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Google Introduces an “Incognito Mode” for Assistant Among Other Safety Features

A Nest Mini smart speaker in a very dark room.
Chris J Mitchell/Shutterstock

Google knows that privacy is a big concern, especially when it concerns voice assistants and smart speakers. To that end, the company introduced a revamped Safety Center, a place to access all your privacy settings. It also announced a few privacy-focused features—like a Guest Mode for Google Assistant, that acts a bit like Incognito Mode for browsers.

While Guest Mode might sound like something for visitors to your home, that’s not the point at all. When you activate Guest Mode in Google Assistant, it won’t offer personalized suggestions or record your history to your Google Account. You get a temporary period of no history.

Activating Guest Mode is easy too, just say, “Hey Google, turn on Guest mode.” When you’re ready for personalized results again, tell it to turn off Guest Mode. You’ll be able to access Guest Mode on smartphones and Nest Hub devices.

Google has some other new safety features for you as well, such as cross-app notifications. Have you ever logged into Gmail and received a suspicious previous login notification? It likely told you about a recent login that seemed to come from somewhere unusual.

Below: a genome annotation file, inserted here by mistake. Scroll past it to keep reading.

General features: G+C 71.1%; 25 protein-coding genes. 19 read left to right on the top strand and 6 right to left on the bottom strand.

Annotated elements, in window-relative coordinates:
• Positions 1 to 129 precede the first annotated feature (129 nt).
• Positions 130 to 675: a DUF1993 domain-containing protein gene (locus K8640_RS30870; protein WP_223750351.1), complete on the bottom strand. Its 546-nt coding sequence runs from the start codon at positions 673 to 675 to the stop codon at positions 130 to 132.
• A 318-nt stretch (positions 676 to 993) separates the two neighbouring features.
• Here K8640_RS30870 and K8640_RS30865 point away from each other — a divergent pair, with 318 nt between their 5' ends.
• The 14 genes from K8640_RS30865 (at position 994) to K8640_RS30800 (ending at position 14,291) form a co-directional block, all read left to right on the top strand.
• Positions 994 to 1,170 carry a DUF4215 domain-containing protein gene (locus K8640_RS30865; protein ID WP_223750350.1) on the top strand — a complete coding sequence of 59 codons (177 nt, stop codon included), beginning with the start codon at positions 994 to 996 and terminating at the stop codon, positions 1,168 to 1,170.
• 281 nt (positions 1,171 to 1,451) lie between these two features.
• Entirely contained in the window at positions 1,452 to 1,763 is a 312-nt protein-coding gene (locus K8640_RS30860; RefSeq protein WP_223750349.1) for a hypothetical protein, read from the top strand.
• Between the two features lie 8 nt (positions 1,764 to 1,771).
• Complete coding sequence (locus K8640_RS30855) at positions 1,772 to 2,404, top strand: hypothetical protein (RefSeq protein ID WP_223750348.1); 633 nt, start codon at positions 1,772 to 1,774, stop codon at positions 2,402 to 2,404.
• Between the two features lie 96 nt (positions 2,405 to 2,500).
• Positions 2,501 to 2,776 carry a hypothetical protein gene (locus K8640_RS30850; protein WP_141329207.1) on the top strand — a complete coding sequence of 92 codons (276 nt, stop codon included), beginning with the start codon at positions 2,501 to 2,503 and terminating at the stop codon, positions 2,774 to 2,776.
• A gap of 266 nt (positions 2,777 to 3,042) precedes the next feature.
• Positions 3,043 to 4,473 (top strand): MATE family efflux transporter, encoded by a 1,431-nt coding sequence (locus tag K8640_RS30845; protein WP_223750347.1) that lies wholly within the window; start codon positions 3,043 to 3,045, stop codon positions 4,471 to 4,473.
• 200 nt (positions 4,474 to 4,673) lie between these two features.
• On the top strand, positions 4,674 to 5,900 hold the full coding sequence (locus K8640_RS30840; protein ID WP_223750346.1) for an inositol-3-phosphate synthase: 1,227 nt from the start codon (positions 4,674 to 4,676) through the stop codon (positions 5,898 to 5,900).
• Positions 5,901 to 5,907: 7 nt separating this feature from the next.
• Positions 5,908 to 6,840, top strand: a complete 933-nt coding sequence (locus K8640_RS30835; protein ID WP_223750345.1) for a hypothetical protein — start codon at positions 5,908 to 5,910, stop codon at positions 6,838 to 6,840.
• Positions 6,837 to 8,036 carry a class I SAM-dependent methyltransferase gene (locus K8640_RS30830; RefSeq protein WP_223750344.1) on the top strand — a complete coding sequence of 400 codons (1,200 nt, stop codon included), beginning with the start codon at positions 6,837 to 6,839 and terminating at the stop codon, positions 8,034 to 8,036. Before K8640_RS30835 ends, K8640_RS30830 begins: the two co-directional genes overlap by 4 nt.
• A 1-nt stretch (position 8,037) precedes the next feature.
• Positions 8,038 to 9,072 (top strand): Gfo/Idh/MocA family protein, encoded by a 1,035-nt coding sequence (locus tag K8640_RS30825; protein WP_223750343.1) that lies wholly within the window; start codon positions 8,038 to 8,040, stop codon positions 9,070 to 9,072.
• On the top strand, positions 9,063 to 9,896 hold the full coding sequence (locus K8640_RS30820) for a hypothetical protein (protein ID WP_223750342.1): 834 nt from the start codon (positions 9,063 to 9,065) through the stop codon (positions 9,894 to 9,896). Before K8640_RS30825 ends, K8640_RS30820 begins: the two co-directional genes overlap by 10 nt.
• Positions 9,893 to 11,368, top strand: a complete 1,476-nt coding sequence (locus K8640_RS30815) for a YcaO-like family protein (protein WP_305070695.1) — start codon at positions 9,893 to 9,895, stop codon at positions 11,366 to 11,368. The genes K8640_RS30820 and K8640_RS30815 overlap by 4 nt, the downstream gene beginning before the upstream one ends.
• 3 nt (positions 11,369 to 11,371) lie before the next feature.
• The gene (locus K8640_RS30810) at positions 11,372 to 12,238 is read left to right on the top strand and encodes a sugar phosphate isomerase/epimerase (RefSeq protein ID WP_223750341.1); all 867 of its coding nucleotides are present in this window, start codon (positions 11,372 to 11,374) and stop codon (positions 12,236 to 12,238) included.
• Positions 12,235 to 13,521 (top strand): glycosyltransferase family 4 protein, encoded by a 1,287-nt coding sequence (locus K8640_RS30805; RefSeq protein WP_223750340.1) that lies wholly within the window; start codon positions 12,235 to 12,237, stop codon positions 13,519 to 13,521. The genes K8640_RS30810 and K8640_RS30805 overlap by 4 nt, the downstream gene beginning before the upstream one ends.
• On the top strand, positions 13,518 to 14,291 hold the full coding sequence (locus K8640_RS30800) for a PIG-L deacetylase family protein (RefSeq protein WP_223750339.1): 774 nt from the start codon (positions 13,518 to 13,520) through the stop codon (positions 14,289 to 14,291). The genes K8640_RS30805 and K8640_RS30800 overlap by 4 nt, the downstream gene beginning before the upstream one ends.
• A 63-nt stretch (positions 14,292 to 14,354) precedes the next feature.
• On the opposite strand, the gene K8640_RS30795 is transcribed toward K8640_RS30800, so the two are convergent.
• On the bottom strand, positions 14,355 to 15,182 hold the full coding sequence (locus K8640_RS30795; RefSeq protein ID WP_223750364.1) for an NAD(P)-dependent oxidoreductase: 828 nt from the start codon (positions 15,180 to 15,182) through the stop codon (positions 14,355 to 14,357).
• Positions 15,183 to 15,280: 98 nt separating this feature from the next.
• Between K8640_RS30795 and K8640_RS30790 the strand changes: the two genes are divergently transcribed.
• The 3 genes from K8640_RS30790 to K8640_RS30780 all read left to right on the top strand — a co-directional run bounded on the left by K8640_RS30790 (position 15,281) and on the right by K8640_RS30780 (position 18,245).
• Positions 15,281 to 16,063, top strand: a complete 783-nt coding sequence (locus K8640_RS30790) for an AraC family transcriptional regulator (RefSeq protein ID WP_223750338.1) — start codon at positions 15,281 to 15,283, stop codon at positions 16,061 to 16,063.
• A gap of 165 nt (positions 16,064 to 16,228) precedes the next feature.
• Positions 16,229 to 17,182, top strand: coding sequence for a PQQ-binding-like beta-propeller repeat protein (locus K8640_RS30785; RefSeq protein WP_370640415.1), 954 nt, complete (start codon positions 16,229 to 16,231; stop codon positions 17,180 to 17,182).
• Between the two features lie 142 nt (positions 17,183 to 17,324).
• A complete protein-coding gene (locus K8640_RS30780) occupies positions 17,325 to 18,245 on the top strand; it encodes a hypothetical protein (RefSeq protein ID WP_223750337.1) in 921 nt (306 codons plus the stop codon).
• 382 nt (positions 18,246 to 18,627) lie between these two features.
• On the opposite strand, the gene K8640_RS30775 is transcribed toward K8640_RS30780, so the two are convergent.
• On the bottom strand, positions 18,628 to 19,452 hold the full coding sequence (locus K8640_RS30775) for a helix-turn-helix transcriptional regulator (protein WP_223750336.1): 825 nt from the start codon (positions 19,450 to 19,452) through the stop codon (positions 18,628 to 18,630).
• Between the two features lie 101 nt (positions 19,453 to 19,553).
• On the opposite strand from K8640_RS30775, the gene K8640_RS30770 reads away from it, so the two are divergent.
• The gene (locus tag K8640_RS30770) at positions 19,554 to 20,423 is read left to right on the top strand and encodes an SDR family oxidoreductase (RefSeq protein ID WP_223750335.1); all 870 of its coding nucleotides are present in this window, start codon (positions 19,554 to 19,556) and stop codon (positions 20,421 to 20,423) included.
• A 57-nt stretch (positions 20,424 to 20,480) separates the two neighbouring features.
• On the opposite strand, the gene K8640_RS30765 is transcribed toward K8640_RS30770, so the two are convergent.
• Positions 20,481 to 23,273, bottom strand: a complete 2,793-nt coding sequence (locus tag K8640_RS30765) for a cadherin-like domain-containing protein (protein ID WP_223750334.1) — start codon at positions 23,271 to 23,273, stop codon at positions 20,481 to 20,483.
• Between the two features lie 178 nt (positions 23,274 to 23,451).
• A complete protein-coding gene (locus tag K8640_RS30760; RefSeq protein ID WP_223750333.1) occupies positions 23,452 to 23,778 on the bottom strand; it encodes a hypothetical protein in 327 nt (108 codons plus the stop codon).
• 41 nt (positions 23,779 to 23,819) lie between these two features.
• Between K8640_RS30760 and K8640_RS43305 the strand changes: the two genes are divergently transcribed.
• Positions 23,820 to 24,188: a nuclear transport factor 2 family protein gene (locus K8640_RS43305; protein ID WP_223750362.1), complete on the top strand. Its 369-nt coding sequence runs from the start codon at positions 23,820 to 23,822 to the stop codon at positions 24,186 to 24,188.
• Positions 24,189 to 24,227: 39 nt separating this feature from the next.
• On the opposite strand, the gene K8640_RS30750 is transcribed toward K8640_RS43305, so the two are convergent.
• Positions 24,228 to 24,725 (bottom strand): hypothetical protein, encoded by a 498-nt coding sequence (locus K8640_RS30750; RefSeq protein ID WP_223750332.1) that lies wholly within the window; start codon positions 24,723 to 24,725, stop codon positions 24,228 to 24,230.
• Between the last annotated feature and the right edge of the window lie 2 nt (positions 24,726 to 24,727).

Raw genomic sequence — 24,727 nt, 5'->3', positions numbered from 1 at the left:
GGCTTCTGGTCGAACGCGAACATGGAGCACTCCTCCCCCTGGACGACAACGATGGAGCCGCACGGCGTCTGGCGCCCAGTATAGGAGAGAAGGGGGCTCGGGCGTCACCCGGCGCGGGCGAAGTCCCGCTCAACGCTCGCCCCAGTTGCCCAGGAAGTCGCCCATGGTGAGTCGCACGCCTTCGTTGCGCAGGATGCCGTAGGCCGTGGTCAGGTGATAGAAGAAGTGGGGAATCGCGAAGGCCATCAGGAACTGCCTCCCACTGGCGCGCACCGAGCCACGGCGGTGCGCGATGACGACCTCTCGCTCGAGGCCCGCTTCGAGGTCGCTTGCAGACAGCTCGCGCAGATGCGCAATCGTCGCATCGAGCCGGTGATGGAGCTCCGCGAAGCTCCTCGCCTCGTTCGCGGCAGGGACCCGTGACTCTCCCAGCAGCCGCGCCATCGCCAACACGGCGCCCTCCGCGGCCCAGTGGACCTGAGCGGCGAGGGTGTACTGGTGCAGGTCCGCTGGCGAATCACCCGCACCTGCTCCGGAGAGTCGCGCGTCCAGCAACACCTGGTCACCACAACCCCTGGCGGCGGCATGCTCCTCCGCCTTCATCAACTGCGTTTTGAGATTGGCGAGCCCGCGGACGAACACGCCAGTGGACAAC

That’s a helpful feature, but not if you don’t happen to log into the specific service that saw the problem. Starting soon, you won’t have to be in Gmail to see that alert. You can be in any Google app, and it will notify you about a suspicious warning.

And if you find security settings hard to find, Google’s latest change will help too. You can now search for phrases like “Is my Google Account secure?” to find a summary of your security settings and make changes.

These are small but welcome steps in giving you control of your security and privacy when it comes to Google accounts. Good stuff.

Source: Google

Josh Hendrickson Josh Hendrickson
Josh Hendrickson is the Editor in Chief of Review Geek and is responsible for the site's content direction. He has worked in IT for nearly a decade, including four years spent repairing and servicing computers for Microsoft. He’s also a smart home enthusiast who built his own smart mirror with just a frame, some electronics, a Raspberry Pi, and open-source code. Read Full Bio »